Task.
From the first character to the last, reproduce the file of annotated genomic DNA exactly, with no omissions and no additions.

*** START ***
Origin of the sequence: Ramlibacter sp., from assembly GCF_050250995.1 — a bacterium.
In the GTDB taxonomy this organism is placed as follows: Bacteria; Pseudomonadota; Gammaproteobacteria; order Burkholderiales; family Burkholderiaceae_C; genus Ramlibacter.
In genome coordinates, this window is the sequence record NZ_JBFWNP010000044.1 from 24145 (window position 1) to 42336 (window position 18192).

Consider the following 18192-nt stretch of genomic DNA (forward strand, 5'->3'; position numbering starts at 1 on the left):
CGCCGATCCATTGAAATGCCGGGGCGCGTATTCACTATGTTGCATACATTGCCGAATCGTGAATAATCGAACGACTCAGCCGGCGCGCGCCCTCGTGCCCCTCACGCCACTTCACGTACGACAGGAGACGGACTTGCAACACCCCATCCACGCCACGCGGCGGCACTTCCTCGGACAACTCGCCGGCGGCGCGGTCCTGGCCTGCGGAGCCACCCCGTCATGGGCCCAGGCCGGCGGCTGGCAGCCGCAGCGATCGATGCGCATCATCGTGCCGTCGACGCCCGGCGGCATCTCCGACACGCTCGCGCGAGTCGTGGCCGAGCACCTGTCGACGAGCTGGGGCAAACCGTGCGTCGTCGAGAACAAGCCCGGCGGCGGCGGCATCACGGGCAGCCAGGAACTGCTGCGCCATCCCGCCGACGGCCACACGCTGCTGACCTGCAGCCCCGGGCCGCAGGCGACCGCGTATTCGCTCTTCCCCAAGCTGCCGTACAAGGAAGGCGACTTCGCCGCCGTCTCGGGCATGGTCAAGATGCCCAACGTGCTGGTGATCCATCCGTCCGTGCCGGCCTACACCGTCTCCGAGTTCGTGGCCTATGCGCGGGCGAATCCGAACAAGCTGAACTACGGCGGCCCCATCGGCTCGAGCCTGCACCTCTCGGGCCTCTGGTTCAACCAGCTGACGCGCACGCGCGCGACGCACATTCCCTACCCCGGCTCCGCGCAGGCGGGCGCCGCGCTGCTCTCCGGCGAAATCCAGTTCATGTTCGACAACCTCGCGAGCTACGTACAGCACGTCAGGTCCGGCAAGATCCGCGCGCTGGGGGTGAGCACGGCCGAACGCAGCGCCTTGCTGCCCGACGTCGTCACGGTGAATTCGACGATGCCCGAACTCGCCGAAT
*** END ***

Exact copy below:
Origin of the sequence: Ramlibacter sp., from assembly GCF_050250995.1 — a bacterium.
In the GTDB taxonomy this organism is placed as follows: Bacteria; Pseudomonadota; Gammaproteobacteria; order Burkholderiales; family Burkholderiaceae_C; genus Ramlibacter.
In genome coordinates, this window is the sequence record NZ_JBFWNP010000044.1 from 24145 (window position 1) to 42336 (window position 18192).

Consider the following 18192-nt stretch of genomic DNA (forward strand, 5'->3'; position numbering starts at 1 on the left):
CGCCGATCCATTGAAATGCCGGGGCGCGTATTCACTATGTTGCATACATTGCCGAATCGTGAATAATCGAACGACTCAGCCGGCGCGCGCCCTCGTGCCCCTCACGCCACTTCACGTACGACAGGAGACGGACTTGCAACACCCCATCCACGCCACGCGGCGGCACTTCCTCGGACAACTCGCCGGCGGCGCGGTCCTGGCCTGCGGAGCCACCCCGTCATGGGCCCAGGCCGGCGGCTGGCAGCCGCAGCGATCGATGCGCATCATCGTGCCGTCGACGCCCGGCGGCATCTCCGACACGCTCGCGCGAGTCGTGGCCGAGCACCTGTCGACGAGCTGGGGCAAACCGTGCGTCGTCGAGAACAAGCCCGGCGGCGGCGGCATCACGGGCAGCCAGGAACTGCTGCGCCATCCCGCCGACGGCCACACGCTGCTGACCTGCAGCCCCGGGCCGCAGGCGACCGCGTATTCGCTCTTCCCCAAGCTGCCGTACAAGGAAGGCGACTTCGCCGCCGTCTCGGGCATGGTCAAGATGCCCAACGTGCTGGTGATCCATCCGTCCGTGCCGGCCTACACCGTCTCCGAGTTCGTGGCCTATGCGCGGGCGAATCCGAACAAGCTGAACTACGGCGGCCCCATCGGCTCGAGCCTGCACCTCTCGGGCCTCTGGTTCAACCAGCTGACGCGCACGCGCGCGACGCACATTCCCTACCCCGGCTCCGCGCAGGCGGGCGCCGCGCTGCTCTCCGGCGAAATCCAGTTCATGTTCGACAACCTCGCGAGCTACGTACAGCACGTCAGGTCCGGCAAGATCCGCGCGCTGGGGGTGAGCACGGCCGAACGCAGCGCCTTGCTGCCCGACGTCGTCACGGTGAATTCGACGATGCCCGAACTCGCCGAAT